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The Heart of the Matter

April 6, 2009

My dad is the lifelong runner in my family. Since I’ve started running, we’ve had more to talk about, though he’s somewhat amused by my zeal for speed and distance.

Dad runs for fun and fitness. For years he’s pounded out kilometers with a steady cadence that’s almost maddening for those of us with a twinge of restlessness: my dad just beats out the same rhythm, tirelessly. He has great stride, no pronation, and can beat a pair weightless New Balances into submission for months. For years, he measured distance by carrying ten pebbles in his hand: since he knew each stride measured exactly one meter, he’d pass one pebble to the other hand every ten steps. When all ten stones are in the other hand, you’ve covered one kilometer.

It’s running as it’s meant to be, isn’t it?

Ten kilometers, a few times a week. Recipe for good health.

Until this week. He went out for a run and didn’t feel so hot when he got home. Well, he’s 71, we say. Understandable. But he’s been running all his life, and he knows how long it takes to recover. He asks to be taken to the hospital, where he’s treated as if he’s having a cardiac arrest and checked in for overnight observation.

The next day, what do you know? The doctor says, he did have a heart attack. Closer inspection of the films by a cardiologist later that day reveals he’s also got major blockage and needs surgery.

Lifelong runner had angioplasty around midnight Thursday night. Surgery was declared a success, and he’s home now. Surgeon tells him that, though Dad was initially frustrated, the running actually insured him against further damage by

  • creating more pathways for blood to flow to and from his heart. When the arteries became blocked, therefore, it took more time for the heart attack to happen than it would have in a sedentary person with a similar amount of blockage;
  • helping the heart muscle to be stronger and more resistant to damage. Though some heart muscle does die during a heart attack, Dad will have lost less muscle mass than a less active person would have;
  • helping him recover more quickly because his heart is used to the process of recovery.

Finally, he was also spared from further damage both by his own quick action in rushing to the hospital even though nothing in his symptoms (some faint pain in his wrist and a faint feeling of general malaise) indicated that he was suffering a heart attack, and by the level-headedness of the ER staff, who treated him as a heart-attack patient, giving him nitroglycerin and oxygen though the ECG showed no immediate symptoms of cardiac distress.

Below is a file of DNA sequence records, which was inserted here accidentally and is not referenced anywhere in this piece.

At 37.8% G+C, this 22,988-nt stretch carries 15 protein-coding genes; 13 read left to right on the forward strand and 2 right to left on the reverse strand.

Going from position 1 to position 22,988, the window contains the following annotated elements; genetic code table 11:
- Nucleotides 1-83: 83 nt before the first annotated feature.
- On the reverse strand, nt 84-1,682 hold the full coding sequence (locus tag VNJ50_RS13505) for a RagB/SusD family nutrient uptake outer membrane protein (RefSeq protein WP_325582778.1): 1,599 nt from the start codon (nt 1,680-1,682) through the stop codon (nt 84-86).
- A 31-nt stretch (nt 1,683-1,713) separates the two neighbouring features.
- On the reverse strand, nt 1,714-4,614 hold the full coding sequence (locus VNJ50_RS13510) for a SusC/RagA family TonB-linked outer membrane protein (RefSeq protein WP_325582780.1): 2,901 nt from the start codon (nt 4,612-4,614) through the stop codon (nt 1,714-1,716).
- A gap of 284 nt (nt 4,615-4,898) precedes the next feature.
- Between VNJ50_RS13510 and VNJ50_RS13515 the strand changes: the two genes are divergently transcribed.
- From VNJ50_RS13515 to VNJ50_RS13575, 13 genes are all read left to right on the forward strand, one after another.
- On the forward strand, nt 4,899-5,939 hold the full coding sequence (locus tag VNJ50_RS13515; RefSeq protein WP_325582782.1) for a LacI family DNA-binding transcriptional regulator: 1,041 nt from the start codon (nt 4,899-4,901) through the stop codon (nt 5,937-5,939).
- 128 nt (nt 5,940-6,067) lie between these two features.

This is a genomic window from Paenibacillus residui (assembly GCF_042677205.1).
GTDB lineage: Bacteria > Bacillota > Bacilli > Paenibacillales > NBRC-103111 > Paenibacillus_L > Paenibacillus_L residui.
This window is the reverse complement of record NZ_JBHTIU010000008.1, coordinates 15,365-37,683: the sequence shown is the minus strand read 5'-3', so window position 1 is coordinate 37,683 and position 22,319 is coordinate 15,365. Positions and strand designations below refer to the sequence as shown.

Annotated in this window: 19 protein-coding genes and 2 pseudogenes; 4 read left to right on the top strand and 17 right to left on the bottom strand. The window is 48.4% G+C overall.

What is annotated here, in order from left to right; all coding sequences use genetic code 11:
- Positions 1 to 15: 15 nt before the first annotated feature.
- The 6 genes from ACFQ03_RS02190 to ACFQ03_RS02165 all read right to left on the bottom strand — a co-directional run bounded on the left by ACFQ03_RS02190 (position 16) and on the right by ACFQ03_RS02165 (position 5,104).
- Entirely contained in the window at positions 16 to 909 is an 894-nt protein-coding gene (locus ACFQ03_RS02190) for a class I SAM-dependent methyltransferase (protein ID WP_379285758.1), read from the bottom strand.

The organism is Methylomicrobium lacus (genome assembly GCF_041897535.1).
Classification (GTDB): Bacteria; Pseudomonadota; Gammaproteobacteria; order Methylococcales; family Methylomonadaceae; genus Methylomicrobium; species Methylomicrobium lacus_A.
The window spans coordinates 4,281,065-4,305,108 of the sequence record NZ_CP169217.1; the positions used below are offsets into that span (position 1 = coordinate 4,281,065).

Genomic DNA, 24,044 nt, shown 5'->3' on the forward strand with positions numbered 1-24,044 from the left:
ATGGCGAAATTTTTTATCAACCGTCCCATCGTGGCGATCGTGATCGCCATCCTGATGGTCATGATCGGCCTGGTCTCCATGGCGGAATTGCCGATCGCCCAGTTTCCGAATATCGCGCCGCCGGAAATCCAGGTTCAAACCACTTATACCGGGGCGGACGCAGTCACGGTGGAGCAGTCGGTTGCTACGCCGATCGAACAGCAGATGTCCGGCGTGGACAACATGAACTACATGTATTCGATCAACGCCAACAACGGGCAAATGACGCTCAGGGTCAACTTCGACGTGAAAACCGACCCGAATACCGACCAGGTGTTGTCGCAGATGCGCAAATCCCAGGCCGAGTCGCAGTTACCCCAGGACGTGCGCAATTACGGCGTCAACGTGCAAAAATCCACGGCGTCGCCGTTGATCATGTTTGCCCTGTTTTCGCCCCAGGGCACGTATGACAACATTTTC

Needless to say, we’re all quite thankful he can look forward to another run. Be encouraged that even on the worst of days, even if you didn’t work on your 5k pace or beat out a great 18-miler, if you put in a good 2-mile run, you’re working out new pathways for your cardiovascular system.

Your heart will thank you one day.

*For more on how we spent the last part of our week (on our knees!), you can check out our family blog, Home, Sweet Circus.

4 Comments leave one →
  1. run4change permalink
    April 6, 2009 2:23 pm

    Wow, what an amazing story. I have heard that running doesn’t cure heart problems but never really read about a personal experience. It is great to know that even though it is not a cure all, that running is certainly a safeguard.

    Thanks for this post. I read it on the edge of my seat actually. 🙂

  2. April 6, 2009 3:37 pm

    I am so glad he’s going to be ok. I’m sure you’ve been worried to say the least.

  3. the Ringmaster permalink*
    April 7, 2009 7:09 am

    Thanks, Laura and Jason.

    Yes, we were all very worried, and being so far away, though always difficult, was absolutely maddening those days–always receiving news relayed by phone, though my sister (the eldest lives there with her family) was extremely good about getting to one of us right away, and then that person called the next sister, etc. We did not get pissy about who got called first, just got back to the praying.

    This keeps me committed, not only to my own cardiac health, but to the Boss’s. His father had his first heart attack in his 40s, so I know it’s critical we keep our hearts in optimal ticking condition.

    Mile by mile . . .

  4. April 7, 2009 12:44 pm

    Thanks for sharing your dad’s story. I’m glad he’s all right. As I was reading, my first thought was to wonder if he would be able/allowed to run again. I’m thankful he can look forward to what is obviously a passion for him.

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